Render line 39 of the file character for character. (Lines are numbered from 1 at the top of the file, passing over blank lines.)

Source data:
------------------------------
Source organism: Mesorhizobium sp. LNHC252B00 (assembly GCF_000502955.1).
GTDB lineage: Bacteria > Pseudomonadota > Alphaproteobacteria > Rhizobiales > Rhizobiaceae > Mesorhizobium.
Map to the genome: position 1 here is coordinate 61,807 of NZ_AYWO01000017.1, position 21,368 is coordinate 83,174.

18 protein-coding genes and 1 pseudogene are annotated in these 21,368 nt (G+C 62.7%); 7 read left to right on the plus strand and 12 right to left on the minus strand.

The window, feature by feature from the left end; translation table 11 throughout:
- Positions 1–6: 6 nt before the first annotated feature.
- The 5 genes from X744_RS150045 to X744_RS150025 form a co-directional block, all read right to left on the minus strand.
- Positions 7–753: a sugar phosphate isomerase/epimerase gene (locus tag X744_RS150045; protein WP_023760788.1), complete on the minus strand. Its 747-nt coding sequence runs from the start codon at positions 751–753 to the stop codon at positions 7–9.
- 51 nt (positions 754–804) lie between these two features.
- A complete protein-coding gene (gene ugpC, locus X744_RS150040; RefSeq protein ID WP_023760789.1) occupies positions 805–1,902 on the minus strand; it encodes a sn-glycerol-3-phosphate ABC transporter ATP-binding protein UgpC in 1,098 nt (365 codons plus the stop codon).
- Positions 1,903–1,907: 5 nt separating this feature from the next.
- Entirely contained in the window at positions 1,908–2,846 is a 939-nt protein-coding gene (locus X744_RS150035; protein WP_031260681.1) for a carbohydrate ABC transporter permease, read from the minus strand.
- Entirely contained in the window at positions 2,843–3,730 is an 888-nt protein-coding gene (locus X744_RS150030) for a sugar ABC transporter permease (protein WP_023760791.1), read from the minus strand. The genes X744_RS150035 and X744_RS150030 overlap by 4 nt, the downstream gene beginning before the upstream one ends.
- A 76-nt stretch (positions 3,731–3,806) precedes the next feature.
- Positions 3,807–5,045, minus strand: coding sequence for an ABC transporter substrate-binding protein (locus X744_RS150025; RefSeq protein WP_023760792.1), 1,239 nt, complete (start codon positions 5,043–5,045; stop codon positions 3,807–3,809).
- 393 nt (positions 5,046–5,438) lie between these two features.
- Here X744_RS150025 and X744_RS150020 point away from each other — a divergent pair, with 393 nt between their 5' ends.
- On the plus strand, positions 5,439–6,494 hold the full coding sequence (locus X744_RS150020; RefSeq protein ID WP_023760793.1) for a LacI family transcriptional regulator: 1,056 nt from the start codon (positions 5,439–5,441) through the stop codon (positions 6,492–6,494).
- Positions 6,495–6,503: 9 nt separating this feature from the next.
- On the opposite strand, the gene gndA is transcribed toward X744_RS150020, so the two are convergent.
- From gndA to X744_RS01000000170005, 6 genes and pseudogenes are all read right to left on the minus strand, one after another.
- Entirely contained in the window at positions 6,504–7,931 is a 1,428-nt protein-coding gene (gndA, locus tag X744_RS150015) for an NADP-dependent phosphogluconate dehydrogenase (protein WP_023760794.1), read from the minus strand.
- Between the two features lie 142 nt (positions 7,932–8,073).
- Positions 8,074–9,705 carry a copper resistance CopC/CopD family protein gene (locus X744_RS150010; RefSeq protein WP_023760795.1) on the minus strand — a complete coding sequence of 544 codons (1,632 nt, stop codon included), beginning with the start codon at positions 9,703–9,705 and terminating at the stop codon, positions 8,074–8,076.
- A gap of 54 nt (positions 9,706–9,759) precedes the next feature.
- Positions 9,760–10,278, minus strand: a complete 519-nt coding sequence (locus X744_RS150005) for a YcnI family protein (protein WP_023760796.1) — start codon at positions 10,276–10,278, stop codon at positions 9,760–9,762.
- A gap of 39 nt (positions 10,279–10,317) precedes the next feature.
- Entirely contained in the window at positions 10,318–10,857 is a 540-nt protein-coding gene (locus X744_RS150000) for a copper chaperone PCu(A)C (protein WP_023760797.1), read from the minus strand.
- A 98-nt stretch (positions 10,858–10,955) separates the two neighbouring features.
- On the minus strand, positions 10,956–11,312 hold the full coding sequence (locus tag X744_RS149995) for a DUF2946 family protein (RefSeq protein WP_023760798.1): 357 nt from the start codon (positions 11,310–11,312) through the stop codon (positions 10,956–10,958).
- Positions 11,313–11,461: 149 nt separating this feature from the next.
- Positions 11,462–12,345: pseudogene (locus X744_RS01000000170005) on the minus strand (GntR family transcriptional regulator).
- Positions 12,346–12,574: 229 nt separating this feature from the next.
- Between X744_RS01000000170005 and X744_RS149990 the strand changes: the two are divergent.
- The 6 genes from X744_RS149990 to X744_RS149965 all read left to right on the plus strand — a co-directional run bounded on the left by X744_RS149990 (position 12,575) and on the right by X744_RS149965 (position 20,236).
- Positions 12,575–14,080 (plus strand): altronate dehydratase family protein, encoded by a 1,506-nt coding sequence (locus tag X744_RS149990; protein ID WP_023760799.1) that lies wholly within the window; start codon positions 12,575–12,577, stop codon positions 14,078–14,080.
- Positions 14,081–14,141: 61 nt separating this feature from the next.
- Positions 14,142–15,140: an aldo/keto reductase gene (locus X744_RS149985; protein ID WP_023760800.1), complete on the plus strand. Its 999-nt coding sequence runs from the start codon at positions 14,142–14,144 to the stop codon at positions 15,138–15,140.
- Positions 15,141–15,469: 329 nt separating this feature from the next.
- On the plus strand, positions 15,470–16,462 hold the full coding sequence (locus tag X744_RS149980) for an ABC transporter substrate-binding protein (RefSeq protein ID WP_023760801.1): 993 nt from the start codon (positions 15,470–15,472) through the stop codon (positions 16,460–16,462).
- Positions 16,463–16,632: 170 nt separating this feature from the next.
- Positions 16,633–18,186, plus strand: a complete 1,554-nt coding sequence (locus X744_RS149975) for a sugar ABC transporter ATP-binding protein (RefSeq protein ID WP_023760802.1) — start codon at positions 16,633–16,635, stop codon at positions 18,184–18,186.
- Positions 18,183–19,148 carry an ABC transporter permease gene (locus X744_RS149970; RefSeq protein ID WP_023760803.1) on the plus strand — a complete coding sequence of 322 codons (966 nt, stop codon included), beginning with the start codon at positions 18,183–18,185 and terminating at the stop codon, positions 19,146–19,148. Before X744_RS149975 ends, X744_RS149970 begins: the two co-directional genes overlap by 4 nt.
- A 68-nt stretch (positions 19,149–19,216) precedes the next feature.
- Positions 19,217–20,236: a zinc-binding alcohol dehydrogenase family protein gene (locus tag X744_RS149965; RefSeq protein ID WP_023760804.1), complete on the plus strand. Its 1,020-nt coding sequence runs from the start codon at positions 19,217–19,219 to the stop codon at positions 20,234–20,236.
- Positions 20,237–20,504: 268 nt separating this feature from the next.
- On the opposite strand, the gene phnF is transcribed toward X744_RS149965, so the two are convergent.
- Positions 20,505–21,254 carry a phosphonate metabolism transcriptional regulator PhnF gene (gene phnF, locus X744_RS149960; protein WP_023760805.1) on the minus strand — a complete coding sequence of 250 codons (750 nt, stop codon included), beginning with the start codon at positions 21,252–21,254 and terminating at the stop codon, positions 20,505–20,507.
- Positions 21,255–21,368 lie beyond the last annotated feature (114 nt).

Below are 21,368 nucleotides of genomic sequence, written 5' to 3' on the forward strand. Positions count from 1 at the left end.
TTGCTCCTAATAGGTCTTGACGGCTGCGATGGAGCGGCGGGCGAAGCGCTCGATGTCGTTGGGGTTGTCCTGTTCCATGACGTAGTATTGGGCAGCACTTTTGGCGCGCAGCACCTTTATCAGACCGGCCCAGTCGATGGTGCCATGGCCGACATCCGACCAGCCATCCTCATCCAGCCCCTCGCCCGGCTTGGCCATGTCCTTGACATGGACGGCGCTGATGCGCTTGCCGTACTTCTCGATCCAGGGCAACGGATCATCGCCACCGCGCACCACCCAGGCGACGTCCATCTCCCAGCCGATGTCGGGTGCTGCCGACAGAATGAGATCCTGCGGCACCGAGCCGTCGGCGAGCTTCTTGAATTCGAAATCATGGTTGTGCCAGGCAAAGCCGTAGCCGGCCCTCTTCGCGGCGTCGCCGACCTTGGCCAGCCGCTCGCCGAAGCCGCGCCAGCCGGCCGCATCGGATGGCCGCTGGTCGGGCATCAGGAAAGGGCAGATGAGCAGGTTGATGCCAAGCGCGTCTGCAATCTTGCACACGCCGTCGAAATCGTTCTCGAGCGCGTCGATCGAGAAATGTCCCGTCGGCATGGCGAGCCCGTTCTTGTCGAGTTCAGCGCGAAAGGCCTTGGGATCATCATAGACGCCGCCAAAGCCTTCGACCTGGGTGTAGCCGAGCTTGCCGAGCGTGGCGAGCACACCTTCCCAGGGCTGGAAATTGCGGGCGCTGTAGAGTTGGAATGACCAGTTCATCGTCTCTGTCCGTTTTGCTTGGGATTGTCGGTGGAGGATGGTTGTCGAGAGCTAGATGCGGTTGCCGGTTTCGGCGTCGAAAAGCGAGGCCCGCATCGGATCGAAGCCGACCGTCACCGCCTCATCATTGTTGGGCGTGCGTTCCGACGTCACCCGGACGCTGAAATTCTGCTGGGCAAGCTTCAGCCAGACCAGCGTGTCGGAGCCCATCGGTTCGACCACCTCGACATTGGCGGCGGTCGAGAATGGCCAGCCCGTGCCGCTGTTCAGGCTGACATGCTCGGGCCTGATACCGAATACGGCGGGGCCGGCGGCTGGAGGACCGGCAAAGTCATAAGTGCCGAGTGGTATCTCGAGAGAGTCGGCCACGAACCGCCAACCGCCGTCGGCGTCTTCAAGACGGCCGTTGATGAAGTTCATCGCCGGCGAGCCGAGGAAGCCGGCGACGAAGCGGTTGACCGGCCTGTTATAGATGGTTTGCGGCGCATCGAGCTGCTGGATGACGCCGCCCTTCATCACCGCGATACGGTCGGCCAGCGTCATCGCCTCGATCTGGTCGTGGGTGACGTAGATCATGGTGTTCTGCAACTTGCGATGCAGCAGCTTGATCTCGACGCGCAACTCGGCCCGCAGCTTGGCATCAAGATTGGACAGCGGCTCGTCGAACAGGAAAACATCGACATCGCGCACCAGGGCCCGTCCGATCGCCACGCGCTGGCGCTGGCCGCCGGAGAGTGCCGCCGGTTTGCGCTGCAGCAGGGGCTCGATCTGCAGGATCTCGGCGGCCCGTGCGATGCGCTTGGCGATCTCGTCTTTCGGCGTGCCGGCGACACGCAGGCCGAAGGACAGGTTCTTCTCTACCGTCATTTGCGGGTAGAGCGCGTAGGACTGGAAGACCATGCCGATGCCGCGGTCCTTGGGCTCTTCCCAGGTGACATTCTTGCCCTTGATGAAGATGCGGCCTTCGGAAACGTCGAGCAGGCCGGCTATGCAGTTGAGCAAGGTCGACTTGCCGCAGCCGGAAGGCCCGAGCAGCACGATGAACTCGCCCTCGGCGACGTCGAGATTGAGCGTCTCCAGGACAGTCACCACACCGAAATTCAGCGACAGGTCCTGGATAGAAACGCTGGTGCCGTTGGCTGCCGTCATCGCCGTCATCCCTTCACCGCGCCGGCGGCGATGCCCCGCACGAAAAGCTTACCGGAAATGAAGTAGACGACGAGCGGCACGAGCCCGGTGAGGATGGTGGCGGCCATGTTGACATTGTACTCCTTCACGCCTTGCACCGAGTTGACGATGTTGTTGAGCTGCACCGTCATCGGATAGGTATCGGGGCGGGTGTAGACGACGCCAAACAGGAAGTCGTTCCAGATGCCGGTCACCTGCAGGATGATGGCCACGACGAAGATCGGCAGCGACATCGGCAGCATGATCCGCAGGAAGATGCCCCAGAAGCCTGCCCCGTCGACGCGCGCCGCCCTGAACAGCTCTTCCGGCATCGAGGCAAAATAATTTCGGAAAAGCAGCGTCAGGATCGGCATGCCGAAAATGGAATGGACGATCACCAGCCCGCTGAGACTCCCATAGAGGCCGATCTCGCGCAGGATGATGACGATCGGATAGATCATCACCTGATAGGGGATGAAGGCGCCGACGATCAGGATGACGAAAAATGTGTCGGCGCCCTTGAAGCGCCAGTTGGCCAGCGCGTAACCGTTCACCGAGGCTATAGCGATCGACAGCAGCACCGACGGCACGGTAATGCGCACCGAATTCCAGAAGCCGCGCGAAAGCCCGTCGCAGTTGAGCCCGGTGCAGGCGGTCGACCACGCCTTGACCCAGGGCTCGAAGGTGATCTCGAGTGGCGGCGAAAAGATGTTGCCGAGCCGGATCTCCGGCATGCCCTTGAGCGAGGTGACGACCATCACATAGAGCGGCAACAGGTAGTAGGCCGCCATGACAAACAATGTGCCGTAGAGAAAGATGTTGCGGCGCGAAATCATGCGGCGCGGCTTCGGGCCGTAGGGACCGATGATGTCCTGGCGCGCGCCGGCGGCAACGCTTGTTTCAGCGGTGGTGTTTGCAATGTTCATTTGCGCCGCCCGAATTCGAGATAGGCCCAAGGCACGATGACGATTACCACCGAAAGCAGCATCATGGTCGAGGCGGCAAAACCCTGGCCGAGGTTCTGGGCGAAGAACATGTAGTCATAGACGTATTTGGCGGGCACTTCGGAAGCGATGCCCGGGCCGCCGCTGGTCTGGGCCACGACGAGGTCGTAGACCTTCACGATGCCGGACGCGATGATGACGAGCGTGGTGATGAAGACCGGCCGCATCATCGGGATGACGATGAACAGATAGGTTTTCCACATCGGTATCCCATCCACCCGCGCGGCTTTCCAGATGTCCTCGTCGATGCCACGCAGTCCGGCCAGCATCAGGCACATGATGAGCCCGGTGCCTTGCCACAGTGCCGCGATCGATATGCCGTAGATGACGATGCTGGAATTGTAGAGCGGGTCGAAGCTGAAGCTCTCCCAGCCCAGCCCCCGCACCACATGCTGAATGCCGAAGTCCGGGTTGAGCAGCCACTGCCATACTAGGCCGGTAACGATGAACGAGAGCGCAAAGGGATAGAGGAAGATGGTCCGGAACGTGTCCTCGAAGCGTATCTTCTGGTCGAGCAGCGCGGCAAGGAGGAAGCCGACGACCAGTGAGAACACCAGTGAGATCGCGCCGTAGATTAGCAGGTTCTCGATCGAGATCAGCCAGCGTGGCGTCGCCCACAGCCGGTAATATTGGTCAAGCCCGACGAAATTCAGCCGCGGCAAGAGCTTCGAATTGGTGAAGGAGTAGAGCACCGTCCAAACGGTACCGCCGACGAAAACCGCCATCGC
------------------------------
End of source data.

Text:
- Positions 15,141–15,469: 329 nt separating this feature from the next.